The National Committee has been responsible for spearheading the entire Phulbari movement. The National Committee was formed in 1998 when a group of leftists and other like minded individuals got together with an intention of fighting the imperialist designs of development carried on by the Bangladeshi government (With the aid of IFIs and MNCs). As a part of its protest, the National Committee had called for a Gherao program on August 26, 2006. Thousands had flocked the streets of Phulbari to let the government know their feelings and agitation. The gherao program was only supposed to be a symbolic one with no violence, but the government had different intentions. They had already formed a cordon before the Asia Energy office and hit the completely disciplined crowd with tear gas shells. People dispersed only to re-gather again. The crowd stopped at a point where the National Committee secretary read out the Memorandum which called for the scrapping of the project with immediate effect as it was only an instrument to transfer resources from Bangladesh to other countries. Many so called caretakers of the people and politicians not only refrained from joining the August 26 program but also urged the people not to join the program. They told people that the program might witness violence and refrained from taking any responsibility of the people, if any untoward incident happened in the gherao program. But thousands gathered and completed the program in complete discipline. It was only then, when they were returning from the program that they heard gunshots from Bangladesh Rifles. Three people were killed and about 200 injured in the firing. I was also told that one of the killed was a kid had nothing to do with the protest, as he had just come to see the program. The firing was not digested easily by the people of Phulbari. The people rose in anger and completely block the roads of Phulbari from the outer world. No government trucks and vehicles were allowed to pass through on the Phulbari roads and the people took over the reins of the administration. It lasted for continous four days and the government had to finally give in on 30th August, 2006 by the signing of the Phulbari agreement which stated that no open pit mining would be done in Bangladesh and Asia energy would quit the lands of Bangladesh.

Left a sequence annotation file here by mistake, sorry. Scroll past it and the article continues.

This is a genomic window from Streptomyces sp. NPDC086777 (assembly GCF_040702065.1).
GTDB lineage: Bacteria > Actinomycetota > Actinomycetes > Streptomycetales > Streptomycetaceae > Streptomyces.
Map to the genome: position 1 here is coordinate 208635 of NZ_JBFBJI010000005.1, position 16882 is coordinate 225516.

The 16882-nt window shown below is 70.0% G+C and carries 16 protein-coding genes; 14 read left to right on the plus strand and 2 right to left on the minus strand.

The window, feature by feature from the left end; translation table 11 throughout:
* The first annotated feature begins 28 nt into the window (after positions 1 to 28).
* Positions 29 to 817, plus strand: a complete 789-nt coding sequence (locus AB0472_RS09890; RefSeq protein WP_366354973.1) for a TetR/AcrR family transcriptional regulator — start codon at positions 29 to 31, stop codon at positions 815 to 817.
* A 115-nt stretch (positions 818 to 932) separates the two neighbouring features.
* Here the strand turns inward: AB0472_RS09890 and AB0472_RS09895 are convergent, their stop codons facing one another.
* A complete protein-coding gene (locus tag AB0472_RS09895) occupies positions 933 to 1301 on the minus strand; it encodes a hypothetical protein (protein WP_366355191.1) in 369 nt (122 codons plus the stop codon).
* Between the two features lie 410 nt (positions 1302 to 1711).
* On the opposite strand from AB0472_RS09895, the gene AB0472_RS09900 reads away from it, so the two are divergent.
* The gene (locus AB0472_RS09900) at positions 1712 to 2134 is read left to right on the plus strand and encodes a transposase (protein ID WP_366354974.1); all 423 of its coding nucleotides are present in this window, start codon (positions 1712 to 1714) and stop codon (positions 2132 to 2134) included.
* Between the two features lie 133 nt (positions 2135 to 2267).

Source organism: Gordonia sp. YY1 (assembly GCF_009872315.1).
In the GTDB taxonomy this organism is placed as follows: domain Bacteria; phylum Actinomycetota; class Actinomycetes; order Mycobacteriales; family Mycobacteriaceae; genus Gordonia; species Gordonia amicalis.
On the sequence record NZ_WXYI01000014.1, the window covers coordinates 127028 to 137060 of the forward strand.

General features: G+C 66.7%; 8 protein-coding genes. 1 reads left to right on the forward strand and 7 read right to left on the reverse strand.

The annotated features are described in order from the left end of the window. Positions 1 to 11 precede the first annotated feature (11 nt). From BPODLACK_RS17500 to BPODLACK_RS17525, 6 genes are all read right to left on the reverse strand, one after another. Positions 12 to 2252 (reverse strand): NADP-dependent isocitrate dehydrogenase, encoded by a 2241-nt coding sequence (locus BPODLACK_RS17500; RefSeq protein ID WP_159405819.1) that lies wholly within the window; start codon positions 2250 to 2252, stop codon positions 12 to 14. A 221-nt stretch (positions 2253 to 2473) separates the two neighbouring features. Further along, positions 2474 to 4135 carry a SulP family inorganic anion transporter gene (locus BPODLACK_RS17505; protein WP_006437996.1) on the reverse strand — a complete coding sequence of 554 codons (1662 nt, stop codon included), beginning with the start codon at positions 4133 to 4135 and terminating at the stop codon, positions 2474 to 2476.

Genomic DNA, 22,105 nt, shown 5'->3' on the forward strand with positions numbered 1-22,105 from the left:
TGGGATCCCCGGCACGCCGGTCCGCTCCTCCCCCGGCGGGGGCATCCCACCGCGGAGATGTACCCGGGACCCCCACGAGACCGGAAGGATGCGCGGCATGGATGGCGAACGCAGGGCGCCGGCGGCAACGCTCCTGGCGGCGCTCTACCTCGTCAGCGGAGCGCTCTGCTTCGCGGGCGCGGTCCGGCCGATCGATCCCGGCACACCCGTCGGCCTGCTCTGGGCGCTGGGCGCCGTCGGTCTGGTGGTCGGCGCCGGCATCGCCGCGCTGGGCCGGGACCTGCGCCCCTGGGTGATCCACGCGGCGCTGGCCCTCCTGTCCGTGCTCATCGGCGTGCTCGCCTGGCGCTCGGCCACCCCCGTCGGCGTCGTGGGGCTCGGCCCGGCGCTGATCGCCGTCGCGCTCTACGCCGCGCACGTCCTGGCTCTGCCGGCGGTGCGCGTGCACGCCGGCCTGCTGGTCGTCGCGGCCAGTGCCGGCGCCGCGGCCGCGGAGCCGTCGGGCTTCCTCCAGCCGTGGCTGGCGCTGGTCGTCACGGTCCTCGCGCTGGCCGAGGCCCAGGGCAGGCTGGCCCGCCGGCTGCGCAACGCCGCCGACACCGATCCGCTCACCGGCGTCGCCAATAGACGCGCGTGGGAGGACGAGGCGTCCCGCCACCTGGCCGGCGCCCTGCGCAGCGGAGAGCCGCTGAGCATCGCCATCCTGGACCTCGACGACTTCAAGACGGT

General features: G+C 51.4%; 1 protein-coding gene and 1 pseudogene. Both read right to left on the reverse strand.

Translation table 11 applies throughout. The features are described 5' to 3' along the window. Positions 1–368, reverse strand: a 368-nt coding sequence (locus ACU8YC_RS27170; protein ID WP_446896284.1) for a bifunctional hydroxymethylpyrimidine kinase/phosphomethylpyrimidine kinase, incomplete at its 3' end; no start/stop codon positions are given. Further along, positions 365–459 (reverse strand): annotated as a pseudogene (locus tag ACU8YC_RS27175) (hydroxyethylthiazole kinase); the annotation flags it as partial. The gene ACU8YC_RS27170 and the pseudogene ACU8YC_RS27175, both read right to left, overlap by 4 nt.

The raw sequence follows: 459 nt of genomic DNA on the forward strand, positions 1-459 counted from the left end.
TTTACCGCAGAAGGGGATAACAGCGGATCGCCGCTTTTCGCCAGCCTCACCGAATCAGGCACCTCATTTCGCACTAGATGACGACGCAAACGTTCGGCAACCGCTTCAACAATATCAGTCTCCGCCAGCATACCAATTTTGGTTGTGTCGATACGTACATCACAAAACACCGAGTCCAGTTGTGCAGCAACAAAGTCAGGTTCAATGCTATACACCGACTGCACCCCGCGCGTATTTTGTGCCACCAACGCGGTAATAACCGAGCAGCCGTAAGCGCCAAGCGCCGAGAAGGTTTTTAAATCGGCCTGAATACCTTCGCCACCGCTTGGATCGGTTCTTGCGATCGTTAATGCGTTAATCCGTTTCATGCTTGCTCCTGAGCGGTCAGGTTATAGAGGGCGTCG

The Phulbari Movement has not only been able to raise a debate on the development process but has also been able to lead the movement for democracy in Bangladesh which seeks to redefine the economistic discourse on Development. It takes up Political programs like rallies, blockades, strikes, long marches to share the information. They deconstruct the development documents and provide alternative models of development and engage in discussions with the government. Various organisations, sangathans, activists and people of Phulbari have together played different roles in the Phulbari movement which have sought to increase democratization of the development process in Bangladesh. The Phulbari movement also was directed towards the government of Bangladesh making it a tough terrain for NGOs to involve actively in the movement. After the 2006 incident, the Phulbari movement received wide coverage and Bangladesh did receive a lot of international attention and funders came forward to assist the movement. But the cadres of the movement had consistently denied any financial assistance, keeping the popular character of the movement intact.